Delotz's French father was Grégoire Delotz, a soldier in the French army, who was captured at the Battle of Bailén in 1808. He was transferred to British custody and sent to England, where he was held at Portsmouth, Crediton, and eventually Jedburgh in the Scottish Borders. His son, the artist George Gregor, was probably illegitimate and born after his father was repatriated to France in 1814. Delotz senior continued his army career, married, and had other children. It is not known if he had any contact with or sent any support to his half-British infant son.
George Gregor Delotz was a decorative house painter by profession. He came to London in early life, married there and had eleven children. As a fine-art painter and printmaker Delotz appears to have been self-taught. His daughters said he did it primarily for recreation and 'went on students' days to the National Gallery, where he copied Titian, Rembrandt and Turner.'
Sadly, and shockingly, in Greenwich Park in November 1879, Delotz shot and killed himself. No explanation was offered at the Greenwich coroner's inquest and the jury's verdict was suicide owing to 'temporary insanity'. His age at death was officially registered as 64.
Adrianus Johannes Jansen
Sometimes, an artist's identity will become confused with multiple names. This is true of our next artist, Adrianus Johannes ('Arie'/'Harry') Jansen.
We now know that Jansen was a Dutch ship-portrait painter who was born in Gouda in 1863. He moved to Rotterdam by 1884, where his father and stepmother joined him. They apparently did so to help him start running a café and bar on the waterfront. The Westerkade café, sometimes referred to as Café Jansen, was almost adjacent to the Rotterdam offices of the British Great Eastern Railway Company, whose North Sea ferries docked opposite on the quay.
The Jansens continued to live there and run it until around 1902. They appear to have had a series of maidservants helping domestically and in the café, including an Aplonia Zevenbergen. By 1906, Jansen had left his wife and daughter and moved to Antwerp with Aplonia although, as Roman Catholics, Jansen never divorced. Jansen's wife and daughter remained in Rotterdam; he and Aplonia also returned there at the start of the First World War, only returning to Antwerp in 1925.
As an artist, Jansen appears to have begun as a self-taught amateur. Probably from about 1890, when already running the café, he began painting ship-portraits of the Great Eastern Railway Company ferries and other vessels and found a market for them among the seamen and other shipping people. He likely lived largely as a professional ship-portraitist from about 1903 and may have been active for as long as about 50 years overall. His surviving ship-portraits are widely distributed.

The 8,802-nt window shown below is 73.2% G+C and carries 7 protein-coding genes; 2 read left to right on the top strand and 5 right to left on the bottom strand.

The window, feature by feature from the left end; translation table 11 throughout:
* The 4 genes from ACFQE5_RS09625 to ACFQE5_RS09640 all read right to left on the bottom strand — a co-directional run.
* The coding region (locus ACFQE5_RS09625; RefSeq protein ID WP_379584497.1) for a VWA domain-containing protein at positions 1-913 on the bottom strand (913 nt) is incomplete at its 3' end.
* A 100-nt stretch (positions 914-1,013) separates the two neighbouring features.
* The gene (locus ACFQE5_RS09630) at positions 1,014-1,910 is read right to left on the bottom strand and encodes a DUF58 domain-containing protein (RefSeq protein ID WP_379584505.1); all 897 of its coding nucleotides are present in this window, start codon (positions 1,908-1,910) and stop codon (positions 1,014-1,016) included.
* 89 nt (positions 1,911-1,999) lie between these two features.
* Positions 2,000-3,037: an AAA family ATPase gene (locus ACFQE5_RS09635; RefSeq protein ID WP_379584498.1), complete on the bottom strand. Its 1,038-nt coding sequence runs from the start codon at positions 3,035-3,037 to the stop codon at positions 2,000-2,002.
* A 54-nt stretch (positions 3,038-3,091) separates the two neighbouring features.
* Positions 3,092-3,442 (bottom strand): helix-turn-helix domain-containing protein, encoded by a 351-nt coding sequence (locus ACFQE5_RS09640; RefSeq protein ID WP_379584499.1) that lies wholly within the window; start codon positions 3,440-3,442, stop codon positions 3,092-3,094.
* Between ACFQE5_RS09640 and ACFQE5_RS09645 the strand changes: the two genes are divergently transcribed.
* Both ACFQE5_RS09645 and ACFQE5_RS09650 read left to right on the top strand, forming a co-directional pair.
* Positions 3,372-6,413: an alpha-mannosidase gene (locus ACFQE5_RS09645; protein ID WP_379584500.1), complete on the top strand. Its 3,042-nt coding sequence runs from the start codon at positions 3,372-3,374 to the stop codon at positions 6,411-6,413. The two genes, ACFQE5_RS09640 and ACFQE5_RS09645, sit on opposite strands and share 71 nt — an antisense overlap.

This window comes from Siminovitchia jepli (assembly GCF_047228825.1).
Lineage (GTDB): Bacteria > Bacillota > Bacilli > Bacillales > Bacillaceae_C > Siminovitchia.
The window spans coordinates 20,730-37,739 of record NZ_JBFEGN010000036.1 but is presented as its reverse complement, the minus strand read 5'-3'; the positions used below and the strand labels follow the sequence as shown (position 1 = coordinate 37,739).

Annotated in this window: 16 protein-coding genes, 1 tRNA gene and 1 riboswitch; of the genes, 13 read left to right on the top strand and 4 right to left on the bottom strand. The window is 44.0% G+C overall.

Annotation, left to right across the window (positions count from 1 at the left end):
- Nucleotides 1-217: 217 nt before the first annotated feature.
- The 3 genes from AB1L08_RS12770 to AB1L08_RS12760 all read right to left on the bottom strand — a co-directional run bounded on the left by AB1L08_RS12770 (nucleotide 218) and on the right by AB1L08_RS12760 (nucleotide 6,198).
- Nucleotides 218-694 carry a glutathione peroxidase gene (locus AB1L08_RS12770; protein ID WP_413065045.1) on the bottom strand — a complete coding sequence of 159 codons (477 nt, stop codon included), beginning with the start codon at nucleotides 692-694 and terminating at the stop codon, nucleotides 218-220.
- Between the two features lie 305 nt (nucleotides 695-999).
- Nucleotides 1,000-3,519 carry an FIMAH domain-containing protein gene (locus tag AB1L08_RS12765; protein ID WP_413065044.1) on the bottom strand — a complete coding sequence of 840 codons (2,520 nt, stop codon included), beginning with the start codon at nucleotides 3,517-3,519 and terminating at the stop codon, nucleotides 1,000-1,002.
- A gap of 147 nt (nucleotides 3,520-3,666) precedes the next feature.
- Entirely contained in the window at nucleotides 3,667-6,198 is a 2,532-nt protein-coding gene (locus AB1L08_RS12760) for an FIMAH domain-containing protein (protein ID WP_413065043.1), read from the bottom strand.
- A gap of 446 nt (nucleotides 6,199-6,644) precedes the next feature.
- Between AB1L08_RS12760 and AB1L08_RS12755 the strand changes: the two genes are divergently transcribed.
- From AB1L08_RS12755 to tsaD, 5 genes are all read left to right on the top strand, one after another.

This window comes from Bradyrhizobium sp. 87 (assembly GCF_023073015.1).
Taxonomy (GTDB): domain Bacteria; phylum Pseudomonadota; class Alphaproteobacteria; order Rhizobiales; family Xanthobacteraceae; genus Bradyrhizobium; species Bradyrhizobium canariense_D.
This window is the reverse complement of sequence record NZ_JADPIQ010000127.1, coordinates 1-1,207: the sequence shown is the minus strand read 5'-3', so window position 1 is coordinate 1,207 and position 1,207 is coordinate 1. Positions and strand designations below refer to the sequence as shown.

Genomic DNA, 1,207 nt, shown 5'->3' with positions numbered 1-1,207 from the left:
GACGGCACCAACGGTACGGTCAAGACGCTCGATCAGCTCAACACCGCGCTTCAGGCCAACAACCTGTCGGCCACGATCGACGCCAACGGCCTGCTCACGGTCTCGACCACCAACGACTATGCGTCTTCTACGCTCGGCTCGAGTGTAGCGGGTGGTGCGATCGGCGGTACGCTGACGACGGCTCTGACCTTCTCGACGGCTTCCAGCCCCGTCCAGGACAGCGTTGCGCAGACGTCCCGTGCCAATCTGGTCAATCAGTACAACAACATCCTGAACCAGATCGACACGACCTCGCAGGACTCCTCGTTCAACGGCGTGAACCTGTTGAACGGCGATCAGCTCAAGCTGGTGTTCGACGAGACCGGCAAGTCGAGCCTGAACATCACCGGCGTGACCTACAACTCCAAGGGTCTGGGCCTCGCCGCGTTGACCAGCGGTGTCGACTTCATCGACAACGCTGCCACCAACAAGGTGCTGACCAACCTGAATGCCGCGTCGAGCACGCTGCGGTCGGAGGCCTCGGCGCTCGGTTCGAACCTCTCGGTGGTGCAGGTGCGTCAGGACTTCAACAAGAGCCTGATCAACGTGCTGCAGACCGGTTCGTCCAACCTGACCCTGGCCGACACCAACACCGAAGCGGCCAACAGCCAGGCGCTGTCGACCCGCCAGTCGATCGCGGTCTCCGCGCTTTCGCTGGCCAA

He generally painted in oils and usually signed 'A. J. Jansen', including Rotterdam or Antwerp and a date, but appears to have been known to British clients as 'Harry', leading to his first initial sometimes being interpreted as 'H'. This was an anglicisation of 'Arie', the common Dutch abbreviation of Adrianus. Only one picture signed 'Harry Jansen' is so far known, dated 1913 – this is of the Titanic, with an iceberg close behind, now in the National Maritime Museum, Greenwich.
Jansen's wife Hendrika died in Rotterdam in 1928, and Aplonia and Jansen finally married in Antwerp in 1942. Jansen's Belgian residence file suggests they probably had a fairly precarious existence for at least the last 20 years of his life. He died aged 80 in Antwerp on 31st December 1943.
Jansen should not be confused with the Danish-born but German-resident marine painter Alfred Jensen (1859–1935), sometimes accidentally called Jansen, who had academic training and became a professor at the Hamburg School of Applied Arts. Several of the works now attributed to Jansen on Art UK were previously attributed to different artists, but now we know they are by the same man.
Another name that foxed art historians for a while was that of Seoirse MacAntsionnaigh. This painter was born George Howard Fox at Brewood, Cannock, Staffordshire, in 1902 to an Irish father and English mother. Tragically, his mother was killed in a train accident in 1904. According to the family, George and his siblings were then brought up by their father 'alongside a notorious housekeeper called Mrs Onions'.
Nothing further is known of Fox until he joined the Slade School of Art, apparently in 1923, except that he had by then acquired strong Irish Nationalist leanings and, about the age of 17 changed his name to 'Seóirse MacAntisionnaigh' (literally: George, son of a fox). This is the '-isi-' spelling by which he was registered at the Slade but does not appear in other records.
As 'MacAntisionnaigh', he was a notable painting student at the Slade from 1923 to 1927. He won First Prize (Equal) in 'Head Painting' with Rex Whistler in 1924, the Slade only retaining his entry, Portrait of a Girl.
In the same year he also won Second Prize (Equal) with five others in 'Figure Painting', with William Dring and Whistler sharing First Prize; also in 1924, in the 'Summer Composition' category – then titled 'Figure Composition' – he and five others including Whistler gained Second Prize (Equal), no First being awarded. His entry for this was The Slade Tea Party, showing a group of students and staff, centring round the seated figure of Professor Henry Tonks, in the quadrangle in front of the Wilkins Building, University College London.